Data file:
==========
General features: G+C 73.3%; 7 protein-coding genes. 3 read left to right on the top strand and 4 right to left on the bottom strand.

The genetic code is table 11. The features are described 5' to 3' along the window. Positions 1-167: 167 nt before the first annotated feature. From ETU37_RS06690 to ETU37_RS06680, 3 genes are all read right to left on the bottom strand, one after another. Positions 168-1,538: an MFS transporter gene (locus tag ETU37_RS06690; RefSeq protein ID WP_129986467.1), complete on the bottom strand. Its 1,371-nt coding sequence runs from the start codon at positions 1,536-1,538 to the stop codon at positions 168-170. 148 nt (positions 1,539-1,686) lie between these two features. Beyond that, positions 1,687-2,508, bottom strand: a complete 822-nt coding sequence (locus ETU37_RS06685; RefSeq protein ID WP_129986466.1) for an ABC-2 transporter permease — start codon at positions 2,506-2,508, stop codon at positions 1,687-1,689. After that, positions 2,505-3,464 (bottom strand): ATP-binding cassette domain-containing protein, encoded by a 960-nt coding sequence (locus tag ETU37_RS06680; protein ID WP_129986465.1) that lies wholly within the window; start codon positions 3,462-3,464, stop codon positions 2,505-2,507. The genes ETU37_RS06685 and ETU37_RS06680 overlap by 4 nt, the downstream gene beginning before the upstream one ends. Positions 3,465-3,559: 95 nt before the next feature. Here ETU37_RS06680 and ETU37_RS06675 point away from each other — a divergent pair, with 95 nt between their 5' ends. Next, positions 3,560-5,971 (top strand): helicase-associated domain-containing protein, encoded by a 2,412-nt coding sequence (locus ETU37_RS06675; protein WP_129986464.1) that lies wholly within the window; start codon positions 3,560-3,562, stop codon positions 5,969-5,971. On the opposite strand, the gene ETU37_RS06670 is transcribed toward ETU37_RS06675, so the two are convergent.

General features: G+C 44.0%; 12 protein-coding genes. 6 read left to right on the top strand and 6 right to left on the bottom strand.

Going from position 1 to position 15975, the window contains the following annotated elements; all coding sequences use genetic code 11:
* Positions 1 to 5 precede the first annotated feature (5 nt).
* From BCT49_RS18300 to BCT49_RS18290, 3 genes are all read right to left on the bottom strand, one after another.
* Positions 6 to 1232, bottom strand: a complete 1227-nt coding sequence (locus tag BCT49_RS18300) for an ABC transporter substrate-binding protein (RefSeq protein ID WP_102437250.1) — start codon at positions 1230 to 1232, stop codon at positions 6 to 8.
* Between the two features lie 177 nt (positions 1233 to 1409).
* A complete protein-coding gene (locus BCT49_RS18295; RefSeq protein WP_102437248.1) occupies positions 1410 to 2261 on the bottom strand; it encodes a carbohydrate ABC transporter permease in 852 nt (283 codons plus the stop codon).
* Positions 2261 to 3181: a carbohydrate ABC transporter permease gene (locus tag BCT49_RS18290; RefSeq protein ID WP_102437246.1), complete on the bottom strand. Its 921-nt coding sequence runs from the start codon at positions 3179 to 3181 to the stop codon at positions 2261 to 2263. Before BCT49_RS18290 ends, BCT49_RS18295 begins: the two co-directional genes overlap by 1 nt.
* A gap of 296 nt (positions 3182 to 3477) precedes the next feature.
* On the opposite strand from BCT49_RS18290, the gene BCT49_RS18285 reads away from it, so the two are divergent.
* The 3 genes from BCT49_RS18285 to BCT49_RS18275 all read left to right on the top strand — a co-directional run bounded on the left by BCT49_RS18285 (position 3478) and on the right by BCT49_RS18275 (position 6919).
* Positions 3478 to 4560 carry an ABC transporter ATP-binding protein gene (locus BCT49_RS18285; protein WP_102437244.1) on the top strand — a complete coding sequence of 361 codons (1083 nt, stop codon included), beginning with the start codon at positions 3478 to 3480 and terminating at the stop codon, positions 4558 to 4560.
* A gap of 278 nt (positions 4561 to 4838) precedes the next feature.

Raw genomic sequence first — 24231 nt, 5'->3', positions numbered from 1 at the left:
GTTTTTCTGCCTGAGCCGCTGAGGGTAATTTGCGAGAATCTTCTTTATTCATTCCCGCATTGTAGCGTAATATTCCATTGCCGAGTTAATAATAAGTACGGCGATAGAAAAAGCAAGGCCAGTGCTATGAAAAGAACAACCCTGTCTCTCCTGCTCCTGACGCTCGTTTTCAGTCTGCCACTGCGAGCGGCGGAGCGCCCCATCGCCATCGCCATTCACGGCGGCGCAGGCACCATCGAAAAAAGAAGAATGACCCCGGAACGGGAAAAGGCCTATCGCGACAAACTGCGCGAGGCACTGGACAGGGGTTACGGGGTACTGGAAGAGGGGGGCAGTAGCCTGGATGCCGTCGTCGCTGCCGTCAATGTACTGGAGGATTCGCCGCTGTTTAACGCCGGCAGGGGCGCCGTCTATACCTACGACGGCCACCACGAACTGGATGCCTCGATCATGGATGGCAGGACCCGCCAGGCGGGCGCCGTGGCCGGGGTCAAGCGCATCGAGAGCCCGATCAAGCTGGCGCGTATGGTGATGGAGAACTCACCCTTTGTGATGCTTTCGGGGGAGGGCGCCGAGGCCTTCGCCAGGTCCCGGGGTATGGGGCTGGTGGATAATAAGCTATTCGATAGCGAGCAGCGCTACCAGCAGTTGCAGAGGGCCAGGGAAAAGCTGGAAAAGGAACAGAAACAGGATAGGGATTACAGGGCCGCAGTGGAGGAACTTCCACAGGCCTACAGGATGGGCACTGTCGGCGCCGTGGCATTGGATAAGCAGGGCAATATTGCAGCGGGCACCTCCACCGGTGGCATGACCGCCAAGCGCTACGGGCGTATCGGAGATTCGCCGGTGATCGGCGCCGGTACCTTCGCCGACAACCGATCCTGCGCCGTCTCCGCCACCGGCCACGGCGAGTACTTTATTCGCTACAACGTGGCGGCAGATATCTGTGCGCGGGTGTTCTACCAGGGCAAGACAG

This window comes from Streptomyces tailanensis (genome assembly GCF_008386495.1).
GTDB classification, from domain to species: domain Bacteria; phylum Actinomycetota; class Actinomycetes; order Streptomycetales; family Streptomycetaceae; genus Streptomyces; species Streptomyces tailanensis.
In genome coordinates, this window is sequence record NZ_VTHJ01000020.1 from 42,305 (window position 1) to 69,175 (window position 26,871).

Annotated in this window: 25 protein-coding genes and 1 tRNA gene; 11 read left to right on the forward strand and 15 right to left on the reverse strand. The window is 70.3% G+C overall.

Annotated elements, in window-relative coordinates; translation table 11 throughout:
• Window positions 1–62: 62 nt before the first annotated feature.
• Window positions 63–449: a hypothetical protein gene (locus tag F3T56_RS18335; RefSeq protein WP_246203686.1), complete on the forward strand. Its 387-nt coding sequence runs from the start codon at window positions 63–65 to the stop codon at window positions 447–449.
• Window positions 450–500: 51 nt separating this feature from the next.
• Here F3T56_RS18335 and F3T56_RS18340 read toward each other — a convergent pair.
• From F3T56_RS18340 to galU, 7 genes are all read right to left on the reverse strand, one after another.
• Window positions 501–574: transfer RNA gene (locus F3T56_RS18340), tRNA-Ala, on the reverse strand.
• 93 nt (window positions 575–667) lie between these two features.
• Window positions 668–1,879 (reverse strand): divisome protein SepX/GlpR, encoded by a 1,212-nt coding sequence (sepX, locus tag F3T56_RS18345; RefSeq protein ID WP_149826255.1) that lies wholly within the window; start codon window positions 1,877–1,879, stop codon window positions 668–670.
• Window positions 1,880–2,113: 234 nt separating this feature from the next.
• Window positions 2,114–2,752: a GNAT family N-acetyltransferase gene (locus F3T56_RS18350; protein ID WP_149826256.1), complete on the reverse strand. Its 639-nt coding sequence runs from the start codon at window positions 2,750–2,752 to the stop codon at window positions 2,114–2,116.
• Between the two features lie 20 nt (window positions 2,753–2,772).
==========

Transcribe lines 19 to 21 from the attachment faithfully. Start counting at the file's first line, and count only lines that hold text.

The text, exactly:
GTDB classification, from domain to species: domain Bacteria; phylum Actinomycetota; class Actinomycetes; order Streptomycetales; family Streptomycetaceae; genus Streptomyces; species Streptomyces tailanensis.
In genome coordinates, this window is sequence record NZ_VTHJ01000020.1 from 42,305 (window position 1) to 69,175 (window position 26,871).

Annotated in this window: 25 protein-coding genes and 1 tRNA gene; 11 read left to right on the forward strand and 15 right to left on the reverse strand. The window is 70.3% G+C overall.